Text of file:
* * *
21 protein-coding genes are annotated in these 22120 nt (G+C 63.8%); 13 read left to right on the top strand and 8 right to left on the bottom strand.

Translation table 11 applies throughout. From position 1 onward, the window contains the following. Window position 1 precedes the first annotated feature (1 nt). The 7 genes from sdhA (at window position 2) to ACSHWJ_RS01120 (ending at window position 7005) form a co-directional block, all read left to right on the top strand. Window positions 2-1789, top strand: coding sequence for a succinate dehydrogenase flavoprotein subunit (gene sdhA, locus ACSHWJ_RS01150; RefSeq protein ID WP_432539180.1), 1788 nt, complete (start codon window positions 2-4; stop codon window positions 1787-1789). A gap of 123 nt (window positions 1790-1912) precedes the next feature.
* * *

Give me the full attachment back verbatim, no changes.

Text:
21 protein-coding genes are annotated in these 22120 nt (G+C 63.8%); 13 read left to right on the top strand and 8 right to left on the bottom strand.

Translation table 11 applies throughout. From position 1 onward, the window contains the following. Window position 1 precedes the first annotated feature (1 nt). The 7 genes from sdhA (at window position 2) to ACSHWJ_RS01120 (ending at window position 7005) form a co-directional block, all read left to right on the top strand. Window positions 2-1789, top strand: coding sequence for a succinate dehydrogenase flavoprotein subunit (gene sdhA, locus ACSHWJ_RS01150; RefSeq protein ID WP_432539180.1), 1788 nt, complete (start codon window positions 2-4; stop codon window positions 1787-1789). A gap of 123 nt (window positions 1790-1912) precedes the next feature.